Over the weekend, Antonio Guel opened his show Estetica fronteriza at Sol y Luna Cafebreria Here he is exploring the textures and materials used in the houses and structures in Anapra. He uses building materials on canvas as well as painting rows of shacks-brown monotones flat against the sky. In some of his work he paints hyperrealistic wooden texture, while in others he uses cement and building materials set into canvas. Of course, painting the windswept deserted walls of this area is not necessarily new; other artists have used them for other reasons. In some cases they were exploring texture, while for others it might be a metaphor. Here there seems to be an attempt at breaking down to bare essentials what is being constructed and painted. Guel is showing this urban landscape from its most basic element. By doing this, he is revealing more than the structures; he is showing the aesthetic which permeates, and a bleakness which is perhaps all encompassing. The shacks lined up across the canvas allow no entrance; only in one instance is the huge desert sky revealed above the buildings. The choice of materials, the choice of colors; the design, or lack of it, of the buildings; all of this provides material for an examination of the current frontier aesthetic found in dusty streets in certain areas of the border.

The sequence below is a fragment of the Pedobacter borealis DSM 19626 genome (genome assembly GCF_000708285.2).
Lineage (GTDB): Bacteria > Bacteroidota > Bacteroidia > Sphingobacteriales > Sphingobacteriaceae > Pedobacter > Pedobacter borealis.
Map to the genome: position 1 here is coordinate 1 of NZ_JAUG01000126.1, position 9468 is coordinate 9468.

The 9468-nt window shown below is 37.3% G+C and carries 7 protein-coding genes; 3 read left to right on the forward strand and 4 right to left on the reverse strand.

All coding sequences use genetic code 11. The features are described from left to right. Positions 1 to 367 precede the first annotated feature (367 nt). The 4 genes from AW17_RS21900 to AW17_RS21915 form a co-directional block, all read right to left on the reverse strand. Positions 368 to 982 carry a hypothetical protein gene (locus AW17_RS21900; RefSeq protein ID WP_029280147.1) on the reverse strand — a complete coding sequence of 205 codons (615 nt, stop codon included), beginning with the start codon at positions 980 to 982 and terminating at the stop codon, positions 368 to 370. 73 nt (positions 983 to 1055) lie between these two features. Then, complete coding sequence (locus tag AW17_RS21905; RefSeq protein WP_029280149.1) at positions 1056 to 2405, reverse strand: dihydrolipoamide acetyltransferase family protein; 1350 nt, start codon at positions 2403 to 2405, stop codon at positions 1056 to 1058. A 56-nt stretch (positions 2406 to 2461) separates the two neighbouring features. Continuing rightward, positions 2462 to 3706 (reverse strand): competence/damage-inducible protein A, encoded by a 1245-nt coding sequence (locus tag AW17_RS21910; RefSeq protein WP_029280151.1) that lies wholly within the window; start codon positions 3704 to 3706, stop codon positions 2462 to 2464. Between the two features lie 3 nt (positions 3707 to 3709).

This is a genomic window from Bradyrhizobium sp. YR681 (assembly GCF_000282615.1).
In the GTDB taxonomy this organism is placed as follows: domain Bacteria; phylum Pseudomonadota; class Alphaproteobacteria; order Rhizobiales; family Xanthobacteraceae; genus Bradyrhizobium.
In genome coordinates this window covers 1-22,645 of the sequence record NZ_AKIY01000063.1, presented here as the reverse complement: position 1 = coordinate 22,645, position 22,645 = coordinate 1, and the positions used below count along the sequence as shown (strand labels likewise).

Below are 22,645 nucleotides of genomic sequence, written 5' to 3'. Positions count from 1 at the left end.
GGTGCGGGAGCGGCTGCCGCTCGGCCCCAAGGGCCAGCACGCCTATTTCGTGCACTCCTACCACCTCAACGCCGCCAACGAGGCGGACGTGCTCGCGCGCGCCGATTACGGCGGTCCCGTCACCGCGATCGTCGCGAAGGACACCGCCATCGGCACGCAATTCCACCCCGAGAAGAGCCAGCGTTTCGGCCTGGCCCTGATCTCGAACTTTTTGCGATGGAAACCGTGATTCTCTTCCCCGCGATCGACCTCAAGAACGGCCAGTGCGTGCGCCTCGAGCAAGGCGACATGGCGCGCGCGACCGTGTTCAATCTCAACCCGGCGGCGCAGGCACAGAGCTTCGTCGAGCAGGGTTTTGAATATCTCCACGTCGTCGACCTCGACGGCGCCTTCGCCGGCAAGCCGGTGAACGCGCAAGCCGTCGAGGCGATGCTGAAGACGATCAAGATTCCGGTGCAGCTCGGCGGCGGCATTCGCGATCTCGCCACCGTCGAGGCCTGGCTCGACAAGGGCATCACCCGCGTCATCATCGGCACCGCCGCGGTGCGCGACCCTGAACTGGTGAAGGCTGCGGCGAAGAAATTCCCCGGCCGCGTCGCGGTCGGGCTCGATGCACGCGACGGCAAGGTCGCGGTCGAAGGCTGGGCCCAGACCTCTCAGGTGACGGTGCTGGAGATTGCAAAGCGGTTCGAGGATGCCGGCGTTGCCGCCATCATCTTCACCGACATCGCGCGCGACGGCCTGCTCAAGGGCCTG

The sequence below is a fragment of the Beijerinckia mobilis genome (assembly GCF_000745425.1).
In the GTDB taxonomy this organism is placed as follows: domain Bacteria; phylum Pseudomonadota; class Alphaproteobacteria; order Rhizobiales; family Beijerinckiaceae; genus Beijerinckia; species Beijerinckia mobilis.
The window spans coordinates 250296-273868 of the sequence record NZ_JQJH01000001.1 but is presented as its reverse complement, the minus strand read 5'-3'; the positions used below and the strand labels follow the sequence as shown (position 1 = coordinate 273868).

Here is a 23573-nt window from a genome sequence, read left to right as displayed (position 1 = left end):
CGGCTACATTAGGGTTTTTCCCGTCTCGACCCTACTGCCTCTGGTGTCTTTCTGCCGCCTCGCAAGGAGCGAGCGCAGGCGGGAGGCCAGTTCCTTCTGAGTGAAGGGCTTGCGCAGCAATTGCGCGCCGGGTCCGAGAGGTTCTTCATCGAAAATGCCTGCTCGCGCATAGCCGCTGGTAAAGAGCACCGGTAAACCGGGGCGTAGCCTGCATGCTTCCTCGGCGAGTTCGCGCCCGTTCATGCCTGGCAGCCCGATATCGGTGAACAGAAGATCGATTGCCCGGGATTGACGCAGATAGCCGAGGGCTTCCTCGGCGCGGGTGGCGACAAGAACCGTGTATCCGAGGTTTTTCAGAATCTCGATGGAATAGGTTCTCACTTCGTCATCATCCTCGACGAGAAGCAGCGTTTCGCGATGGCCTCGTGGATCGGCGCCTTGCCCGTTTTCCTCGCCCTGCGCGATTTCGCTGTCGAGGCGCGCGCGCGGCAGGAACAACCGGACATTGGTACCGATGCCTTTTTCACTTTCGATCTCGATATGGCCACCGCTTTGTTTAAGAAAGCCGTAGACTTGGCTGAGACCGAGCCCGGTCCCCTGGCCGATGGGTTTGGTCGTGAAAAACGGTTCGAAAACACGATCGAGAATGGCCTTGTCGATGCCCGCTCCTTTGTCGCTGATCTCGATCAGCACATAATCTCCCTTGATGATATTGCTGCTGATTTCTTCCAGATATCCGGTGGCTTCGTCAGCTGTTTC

There is also a showing of superbly executed black and white photography by students from UACj. I was going to mention the recent show by students from IADA, such as Melani Rubiera Pereda whose piece Y tu quien featured light bulbs wrapped in purple paper, each one containing a word for an individual like ‘yo” “usted’ carved into it so the light shone through the letters. Her project had been to work with light. In any case, the exhibit is no longer up, but was interesting in showing what students were up to. There was a mirror (which broke during the opening) containing a narrative and various explorations of identity and reality.-david sokolec